Hertz Rent-A-Racer: 1966 Shelby GT350-H

In a move to bolster the image of its newly created Mustang as a performance car, Ford contracted with Carroll Shelby to build some limited-production editions. The first of these was the 1965-67 GT350 which started with a 289 V8 that was beefed up by Shelby. As part of a marketing move, Ford partnered with Hertz Corporation to offer 1,000 of the GT350s as rentals during the 1966 model year. This example is said to be one of those cars, which were all supposed to have been returned to Ford before being resold to the public. Located in Las Vegas, Nevada at part of a national auction, this car is available here on Barrett-Jackson where the current price is $137,500. Our thanks to Larry D. for this tip!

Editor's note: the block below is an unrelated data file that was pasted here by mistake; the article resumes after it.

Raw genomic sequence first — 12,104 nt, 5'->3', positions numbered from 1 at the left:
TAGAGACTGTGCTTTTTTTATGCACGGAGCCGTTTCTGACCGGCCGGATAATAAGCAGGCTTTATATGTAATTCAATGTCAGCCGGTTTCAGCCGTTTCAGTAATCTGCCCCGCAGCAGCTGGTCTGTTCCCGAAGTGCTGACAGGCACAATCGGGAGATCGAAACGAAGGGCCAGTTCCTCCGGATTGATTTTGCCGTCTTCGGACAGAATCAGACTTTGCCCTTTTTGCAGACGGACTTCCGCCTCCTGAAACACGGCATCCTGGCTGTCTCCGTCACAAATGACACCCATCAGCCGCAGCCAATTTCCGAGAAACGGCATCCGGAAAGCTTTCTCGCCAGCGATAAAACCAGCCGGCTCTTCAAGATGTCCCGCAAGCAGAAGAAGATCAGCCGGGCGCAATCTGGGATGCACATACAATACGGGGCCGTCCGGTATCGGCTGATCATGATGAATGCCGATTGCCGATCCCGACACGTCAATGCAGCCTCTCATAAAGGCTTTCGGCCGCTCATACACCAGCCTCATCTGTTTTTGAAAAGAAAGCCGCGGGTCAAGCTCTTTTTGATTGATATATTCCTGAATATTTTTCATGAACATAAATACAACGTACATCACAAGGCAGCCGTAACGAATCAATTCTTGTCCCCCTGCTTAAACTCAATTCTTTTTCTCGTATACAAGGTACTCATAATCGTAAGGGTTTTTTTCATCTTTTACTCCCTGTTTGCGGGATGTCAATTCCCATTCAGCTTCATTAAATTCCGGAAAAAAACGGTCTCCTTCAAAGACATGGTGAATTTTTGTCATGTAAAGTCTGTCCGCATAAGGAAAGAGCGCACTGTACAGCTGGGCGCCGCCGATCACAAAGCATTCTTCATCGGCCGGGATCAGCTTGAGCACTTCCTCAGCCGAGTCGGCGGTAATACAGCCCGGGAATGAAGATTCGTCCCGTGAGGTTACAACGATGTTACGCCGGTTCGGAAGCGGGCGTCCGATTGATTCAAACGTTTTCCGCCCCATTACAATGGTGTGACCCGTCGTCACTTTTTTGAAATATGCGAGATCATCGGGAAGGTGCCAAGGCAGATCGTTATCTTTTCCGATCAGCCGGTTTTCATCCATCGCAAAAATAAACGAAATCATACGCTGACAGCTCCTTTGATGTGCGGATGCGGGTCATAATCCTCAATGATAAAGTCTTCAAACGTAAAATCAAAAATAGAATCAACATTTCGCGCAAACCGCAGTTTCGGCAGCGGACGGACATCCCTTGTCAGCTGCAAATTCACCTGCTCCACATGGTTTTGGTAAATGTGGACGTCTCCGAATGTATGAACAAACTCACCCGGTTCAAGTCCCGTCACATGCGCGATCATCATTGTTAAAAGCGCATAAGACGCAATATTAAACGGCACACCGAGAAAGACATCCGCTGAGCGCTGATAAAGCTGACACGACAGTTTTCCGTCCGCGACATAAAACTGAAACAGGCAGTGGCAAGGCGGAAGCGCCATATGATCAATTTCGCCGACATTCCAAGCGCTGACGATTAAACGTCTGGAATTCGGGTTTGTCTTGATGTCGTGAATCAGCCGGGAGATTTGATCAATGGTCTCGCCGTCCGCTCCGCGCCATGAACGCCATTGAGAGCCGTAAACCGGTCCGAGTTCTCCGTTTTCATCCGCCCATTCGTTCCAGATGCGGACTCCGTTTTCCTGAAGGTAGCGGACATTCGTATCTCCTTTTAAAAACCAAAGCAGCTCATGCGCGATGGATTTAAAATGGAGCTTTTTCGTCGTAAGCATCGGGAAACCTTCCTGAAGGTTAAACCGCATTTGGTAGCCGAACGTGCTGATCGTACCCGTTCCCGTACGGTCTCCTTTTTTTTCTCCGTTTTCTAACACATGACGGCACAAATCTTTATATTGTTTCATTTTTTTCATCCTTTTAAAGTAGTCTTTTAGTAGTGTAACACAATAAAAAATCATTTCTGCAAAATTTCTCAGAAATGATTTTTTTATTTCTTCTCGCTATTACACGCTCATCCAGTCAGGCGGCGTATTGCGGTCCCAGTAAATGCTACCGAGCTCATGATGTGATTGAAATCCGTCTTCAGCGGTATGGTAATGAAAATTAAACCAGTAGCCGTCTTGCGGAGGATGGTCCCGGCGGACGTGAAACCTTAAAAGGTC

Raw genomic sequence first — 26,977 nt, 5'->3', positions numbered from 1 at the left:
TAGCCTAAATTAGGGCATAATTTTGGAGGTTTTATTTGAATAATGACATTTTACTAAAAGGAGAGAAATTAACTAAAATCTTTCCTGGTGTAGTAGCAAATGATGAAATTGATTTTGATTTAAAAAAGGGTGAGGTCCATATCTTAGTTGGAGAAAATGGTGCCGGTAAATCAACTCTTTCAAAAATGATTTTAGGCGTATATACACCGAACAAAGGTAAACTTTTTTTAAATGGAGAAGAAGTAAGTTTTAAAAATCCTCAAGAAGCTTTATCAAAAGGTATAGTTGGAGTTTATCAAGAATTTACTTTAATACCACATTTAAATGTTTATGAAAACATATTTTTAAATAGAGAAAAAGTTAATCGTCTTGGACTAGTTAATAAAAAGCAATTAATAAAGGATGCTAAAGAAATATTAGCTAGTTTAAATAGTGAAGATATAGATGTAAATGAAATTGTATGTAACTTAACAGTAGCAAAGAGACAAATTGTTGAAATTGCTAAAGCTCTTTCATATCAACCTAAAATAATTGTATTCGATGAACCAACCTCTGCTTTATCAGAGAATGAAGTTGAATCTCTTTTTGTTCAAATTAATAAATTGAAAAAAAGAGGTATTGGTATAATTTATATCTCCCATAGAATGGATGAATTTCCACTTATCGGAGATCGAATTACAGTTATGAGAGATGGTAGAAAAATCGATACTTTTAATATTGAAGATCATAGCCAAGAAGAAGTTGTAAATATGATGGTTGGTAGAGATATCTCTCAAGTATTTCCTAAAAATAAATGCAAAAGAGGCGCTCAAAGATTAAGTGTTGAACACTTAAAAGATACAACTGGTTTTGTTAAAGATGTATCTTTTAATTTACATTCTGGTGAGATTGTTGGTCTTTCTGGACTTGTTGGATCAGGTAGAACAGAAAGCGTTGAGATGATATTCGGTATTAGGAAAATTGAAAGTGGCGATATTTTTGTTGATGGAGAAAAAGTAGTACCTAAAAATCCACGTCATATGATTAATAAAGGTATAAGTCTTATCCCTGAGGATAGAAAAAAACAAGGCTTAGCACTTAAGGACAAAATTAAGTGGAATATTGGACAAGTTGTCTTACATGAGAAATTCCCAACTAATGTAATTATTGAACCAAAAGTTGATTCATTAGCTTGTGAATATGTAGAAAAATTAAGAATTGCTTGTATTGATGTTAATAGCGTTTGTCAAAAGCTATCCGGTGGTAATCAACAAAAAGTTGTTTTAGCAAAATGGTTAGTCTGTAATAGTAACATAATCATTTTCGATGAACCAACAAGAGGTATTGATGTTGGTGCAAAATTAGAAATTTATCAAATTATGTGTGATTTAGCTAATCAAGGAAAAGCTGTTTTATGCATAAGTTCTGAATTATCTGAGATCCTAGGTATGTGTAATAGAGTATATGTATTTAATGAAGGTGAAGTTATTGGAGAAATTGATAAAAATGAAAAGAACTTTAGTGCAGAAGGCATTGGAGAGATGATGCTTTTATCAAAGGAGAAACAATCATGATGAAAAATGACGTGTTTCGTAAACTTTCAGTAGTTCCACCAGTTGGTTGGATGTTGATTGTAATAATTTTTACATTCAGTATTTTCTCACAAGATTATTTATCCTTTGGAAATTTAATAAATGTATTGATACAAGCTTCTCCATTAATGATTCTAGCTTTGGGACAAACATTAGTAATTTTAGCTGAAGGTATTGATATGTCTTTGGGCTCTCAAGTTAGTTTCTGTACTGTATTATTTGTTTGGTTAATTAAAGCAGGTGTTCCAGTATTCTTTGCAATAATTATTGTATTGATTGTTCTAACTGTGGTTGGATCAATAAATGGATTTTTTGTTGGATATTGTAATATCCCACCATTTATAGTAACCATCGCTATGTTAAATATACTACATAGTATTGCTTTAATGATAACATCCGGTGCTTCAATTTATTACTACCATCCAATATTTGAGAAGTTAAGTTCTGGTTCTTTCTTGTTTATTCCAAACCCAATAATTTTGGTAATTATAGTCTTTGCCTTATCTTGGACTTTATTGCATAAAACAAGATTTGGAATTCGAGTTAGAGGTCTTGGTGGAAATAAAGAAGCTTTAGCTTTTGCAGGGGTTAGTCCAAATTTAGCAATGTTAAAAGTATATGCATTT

Total Shelby GT350 production, based on a 1966 Mustang fastback, was 2,378 cars, which included 1,003 cars to be delivered to Hertz as part of their “Rent-A-Racer” program. Nearly 85% of the cars were equipped with automatic transmission as per Hertz’s specs. Most of the GT350s came in black with gold stripes, like the seller’s car. Once the cars completed their rental duties, they were to be returned to Ford for “refurbishing” which we understand also meant losing many of their high-performance parts. These resold cars were known as GT350-H’s to separate them from the rest of the Shelby pool.

The seller’s car is being made available from a private collection and has the customary 289 cubic inch Ford motor, adjusted to 306 Hp in Hi-Po trim, with the Hertz automatic. We’re told the engine is painted in correct Ford blue colors, which suggests it may have been rebuilt, but has the proper Shelby-spec high-rise intake and 4-barrel carburetor are present (I guess this one wasn’t “refurbished” by Ford?).